How I Evaluate Stock Picks From Others
Some ideas are so far outside my comfort zone that acting on them would surely give me a stomachache.
When you write a column about picking stocks, you get plenty of advice about what you should buy. I often find these suggestions wise and enlightening. One of my best-performing stocks, Seagate Technology (symbol STX), was suggested by my editor, for example. Another, KKR Financial (KFN), was a favorite of my son.
Readers have come up with some great calls, too. About a year ago, one reader asked me to look at Eaton Corp. (ETN), an Ireland-based capital-goods maker. At the time, the company was growing nicely, and the stock was selling for just 9 times earnings and yielding a healthy 4%. I told the reader I thought Eaton was a great value and bought some for my personal portfolio (at the time I didn’t have any cash in my Practical Investing portfolio). I’ve earned 71% on that holding in just over a year (returns and prices are through August 2).
But I have not always been wise enough to heed readers’ advice. One took me to task for selling Lockheed Martin (LMT), which I did last January at $96, for a 30% gain. I felt vindicated when the stock fell nearly 10% in the days after I sold because of uncertainty surrounding the federal budget.
The fact is, though, that the reader’s argument was impeccable and completely consistent with the way I invest—or at least the way I try to invest. Lockheed is a strong company that is consistently profitable and pays a generous dividend. That’s the kind of stock I generally think you can hold for decades, regardless of short-term market swings. My punishment for failing to heed this wise reader’s counsel has been to sit on the sidelines as Lockheed shares soared another 29%, to $124, since my sale.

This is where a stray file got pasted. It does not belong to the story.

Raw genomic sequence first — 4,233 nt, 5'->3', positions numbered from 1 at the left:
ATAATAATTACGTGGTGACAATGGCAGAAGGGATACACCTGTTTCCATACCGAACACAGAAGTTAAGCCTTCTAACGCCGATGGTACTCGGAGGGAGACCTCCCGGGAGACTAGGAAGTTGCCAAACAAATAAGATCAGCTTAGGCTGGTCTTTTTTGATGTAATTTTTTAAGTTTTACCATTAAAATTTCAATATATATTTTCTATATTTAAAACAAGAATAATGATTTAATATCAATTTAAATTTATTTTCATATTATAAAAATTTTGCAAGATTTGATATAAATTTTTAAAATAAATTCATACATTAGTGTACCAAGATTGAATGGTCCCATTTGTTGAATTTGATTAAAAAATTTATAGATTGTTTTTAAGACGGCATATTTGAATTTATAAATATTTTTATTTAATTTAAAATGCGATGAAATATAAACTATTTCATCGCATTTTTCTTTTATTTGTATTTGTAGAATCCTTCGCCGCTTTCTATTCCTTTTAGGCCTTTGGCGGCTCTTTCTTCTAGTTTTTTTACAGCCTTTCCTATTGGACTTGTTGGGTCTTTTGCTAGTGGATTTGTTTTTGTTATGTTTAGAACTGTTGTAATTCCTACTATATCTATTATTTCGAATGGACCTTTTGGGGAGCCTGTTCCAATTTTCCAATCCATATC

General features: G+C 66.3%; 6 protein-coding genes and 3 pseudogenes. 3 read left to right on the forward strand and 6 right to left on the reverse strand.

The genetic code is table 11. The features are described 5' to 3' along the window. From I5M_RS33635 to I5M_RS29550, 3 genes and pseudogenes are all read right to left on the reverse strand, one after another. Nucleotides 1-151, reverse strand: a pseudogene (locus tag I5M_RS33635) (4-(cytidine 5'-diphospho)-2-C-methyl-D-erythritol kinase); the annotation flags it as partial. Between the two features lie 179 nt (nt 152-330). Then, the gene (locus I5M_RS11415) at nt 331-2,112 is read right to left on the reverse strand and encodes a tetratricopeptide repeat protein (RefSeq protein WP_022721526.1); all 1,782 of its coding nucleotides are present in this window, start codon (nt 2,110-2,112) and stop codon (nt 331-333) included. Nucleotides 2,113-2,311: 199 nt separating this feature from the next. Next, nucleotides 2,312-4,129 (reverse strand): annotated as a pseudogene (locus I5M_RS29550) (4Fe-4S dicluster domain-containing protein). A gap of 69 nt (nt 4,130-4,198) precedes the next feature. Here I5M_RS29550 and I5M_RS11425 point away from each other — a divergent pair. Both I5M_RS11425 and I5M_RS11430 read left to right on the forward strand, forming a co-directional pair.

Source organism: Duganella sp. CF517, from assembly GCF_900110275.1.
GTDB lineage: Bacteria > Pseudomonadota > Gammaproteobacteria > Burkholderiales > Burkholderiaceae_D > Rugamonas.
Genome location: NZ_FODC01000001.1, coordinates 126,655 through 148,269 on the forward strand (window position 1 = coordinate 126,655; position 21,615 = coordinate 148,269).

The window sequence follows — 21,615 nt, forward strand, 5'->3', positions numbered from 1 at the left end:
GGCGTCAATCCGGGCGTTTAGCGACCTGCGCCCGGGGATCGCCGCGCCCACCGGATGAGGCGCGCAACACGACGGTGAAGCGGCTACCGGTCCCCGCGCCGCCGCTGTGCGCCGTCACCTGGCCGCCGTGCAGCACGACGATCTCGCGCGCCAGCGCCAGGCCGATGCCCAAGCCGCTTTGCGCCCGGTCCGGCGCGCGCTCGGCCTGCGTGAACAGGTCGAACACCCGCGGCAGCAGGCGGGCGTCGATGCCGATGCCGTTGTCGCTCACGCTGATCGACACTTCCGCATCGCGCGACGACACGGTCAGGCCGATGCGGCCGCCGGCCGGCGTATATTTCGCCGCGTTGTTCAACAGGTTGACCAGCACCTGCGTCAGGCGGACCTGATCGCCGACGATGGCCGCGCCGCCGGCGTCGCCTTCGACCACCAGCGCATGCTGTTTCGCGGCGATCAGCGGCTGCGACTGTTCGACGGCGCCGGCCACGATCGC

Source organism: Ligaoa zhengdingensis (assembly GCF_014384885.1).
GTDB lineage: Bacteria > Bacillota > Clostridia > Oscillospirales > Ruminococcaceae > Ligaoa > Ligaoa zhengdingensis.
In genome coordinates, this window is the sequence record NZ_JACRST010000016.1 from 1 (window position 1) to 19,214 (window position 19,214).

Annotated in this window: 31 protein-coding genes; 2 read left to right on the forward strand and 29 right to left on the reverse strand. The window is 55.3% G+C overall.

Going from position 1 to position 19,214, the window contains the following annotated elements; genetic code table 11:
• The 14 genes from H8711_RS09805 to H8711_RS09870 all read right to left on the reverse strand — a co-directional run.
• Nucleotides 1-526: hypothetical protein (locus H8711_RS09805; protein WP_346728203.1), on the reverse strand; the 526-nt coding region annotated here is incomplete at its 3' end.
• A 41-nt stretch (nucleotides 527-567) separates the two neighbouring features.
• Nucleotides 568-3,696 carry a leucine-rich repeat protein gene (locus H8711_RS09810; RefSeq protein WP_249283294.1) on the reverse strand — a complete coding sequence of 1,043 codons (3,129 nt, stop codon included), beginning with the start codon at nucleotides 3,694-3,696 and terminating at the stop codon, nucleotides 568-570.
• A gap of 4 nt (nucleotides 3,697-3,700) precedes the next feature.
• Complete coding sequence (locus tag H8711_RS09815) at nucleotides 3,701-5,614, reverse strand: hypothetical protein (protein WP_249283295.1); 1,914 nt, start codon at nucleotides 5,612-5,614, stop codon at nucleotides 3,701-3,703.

But people also give me advice that I can’t take—and won’t lament forgoing. That’s simply because their ideas are so far outside my comfort zone that acting on them would surely give me a stomachache.
For instance, a lot of people made a fortune buying gold, which nearly quintupled between 2002 and September 2011. Many gold enthusiasts urged me to jump on the yellow-metal bandwagon.
But I didn’t buy a single ounce, nor did I buy funds that track the metal’s price or invest in mining stocks. Why? I’m a numbers girl. And no one can provide a good formula for evaluating the right price to pay. Gold is essentially a hedge against fear. When people become worried about the economy or the value of their currency, they bid up gold’s price. But are they $500-an-ounce concerned or $2,500-an-ounce terrified? I know of no logical way of making that call, so I simply stay away.
High-P/E aversion. I feel the same about many popular stocks that sell at absurd price-earnings ratios. Take Amazon.com (AMZN). When one analyst told me in November 2011 that it was a screaming buy at $192—a price that amounted to about 100 times estimated 2012 profits—I thought he was nuts. Since then, the stock has soared nearly 60% even though Amazon lost money in 2012 and is expected to earn just 86 cents per share this year. At $304, the stock now sells for 354 times estimated 2013 profits.
Do I regret not getting in at $192? Not really. (Okay, a little.) But buying Amazon would have put me on pins and needles because I didn’t understand why the stock traded at such an exorbitant P/E—and, frankly, I still don’t. I would spend my days trying to figure out when sentiment for Amazon might sour. And that would make me miserable and nervous.
I want my investments to make me calm and comfortable, to meet my economic goals without turning me into a neurotic trader. Yes, I sometimes miss out on profits, but I save on antacids. That’s a trade I’ll make any day.
Kathy Kristof is a contributing editor to Kiplinger’s Personal Finance and author of the book Investing 101. You can see her portfolio at kiplinger.com/links/practicalportfolio.